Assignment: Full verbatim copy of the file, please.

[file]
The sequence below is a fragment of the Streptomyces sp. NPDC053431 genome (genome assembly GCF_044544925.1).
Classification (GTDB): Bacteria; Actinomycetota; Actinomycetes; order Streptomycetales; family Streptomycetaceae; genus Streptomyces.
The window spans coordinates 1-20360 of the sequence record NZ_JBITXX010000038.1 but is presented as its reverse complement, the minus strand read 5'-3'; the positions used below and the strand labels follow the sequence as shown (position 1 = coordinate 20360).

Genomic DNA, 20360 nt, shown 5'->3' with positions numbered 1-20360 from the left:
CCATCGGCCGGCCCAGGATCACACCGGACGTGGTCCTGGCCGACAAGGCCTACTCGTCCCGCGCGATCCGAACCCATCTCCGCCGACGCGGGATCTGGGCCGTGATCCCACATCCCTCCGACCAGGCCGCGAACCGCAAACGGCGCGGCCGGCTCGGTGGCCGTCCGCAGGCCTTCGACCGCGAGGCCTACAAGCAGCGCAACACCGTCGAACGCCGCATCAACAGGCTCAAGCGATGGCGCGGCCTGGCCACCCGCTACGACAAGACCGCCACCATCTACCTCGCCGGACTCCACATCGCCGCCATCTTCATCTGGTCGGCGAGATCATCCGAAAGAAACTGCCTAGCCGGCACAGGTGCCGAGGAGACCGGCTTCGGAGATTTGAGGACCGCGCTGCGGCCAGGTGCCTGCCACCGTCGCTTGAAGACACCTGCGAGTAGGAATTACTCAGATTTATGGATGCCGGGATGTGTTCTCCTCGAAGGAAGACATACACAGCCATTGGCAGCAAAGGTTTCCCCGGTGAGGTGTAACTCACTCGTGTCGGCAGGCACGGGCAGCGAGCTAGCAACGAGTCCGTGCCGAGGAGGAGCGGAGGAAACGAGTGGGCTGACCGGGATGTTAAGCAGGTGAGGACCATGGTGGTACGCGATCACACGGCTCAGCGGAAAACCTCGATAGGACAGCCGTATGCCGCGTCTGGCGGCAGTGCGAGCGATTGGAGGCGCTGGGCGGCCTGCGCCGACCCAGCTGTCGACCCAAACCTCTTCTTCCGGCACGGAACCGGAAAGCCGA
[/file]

The sequence below is a fragment of the Streptomyces sp. NPDC053431 genome (genome assembly GCF_044544925.1).
Classification (GTDB): Bacteria; Actinomycetota; Actinomycetes; order Streptomycetales; family Streptomycetaceae; genus Streptomyces.
The window spans coordinates 1-20360 of the sequence record NZ_JBITXX010000038.1 but is presented as its reverse complement, the minus strand read 5'-3'; the positions used below and the strand labels follow the sequence as shown (position 1 = coordinate 20360).

Genomic DNA, 20360 nt, shown 5'->3' with positions numbered 1-20360 from the left:
CCATCGGCCGGCCCAGGATCACACCGGACGTGGTCCTGGCCGACAAGGCCTACTCGTCCCGCGCGATCCGAACCCATCTCCGCCGACGCGGGATCTGGGCCGTGATCCCACATCCCTCCGACCAGGCCGCGAACCGCAAACGGCGCGGCCGGCTCGGTGGCCGTCCGCAGGCCTTCGACCGCGAGGCCTACAAGCAGCGCAACACCGTCGAACGCCGCATCAACAGGCTCAAGCGATGGCGCGGCCTGGCCACCCGCTACGACAAGACCGCCACCATCTACCTCGCCGGACTCCACATCGCCGCCATCTTCATCTGGTCGGCGAGATCATCCGAAAGAAACTGCCTAGCCGGCACAGGTGCCGAGGAGACCGGCTTCGGAGATTTGAGGACCGCGCTGCGGCCAGGTGCCTGCCACCGTCGCTTGAAGACACCTGCGAGTAGGAATTACTCAGATTTATGGATGCCGGGATGTGTTCTCCTCGAAGGAAGACATACACAGCCATTGGCAGCAAAGGTTTCCCCGGTGAGGTGTAACTCACTCGTGTCGGCAGGCACGGGCAGCGAGCTAGCAACGAGTCCGTGCCGAGGAGGAGCGGAGGAAACGAGTGGGCTGACCGGGATGTTAAGCAGGTGAGGACCATGGTGGTACGCGATCACACGGCTCAGCGGAAAACCTCGATAGGACAGCCGTATGCCGCGTCTGGCGGCAGTGCGAGCGATTGGAGGCGCTGGGCGGCCTGCGCCGACCCAGCTGTCGACCCAAACCTCTTCTTCCGGCACGGAACCGGAAAGCCGA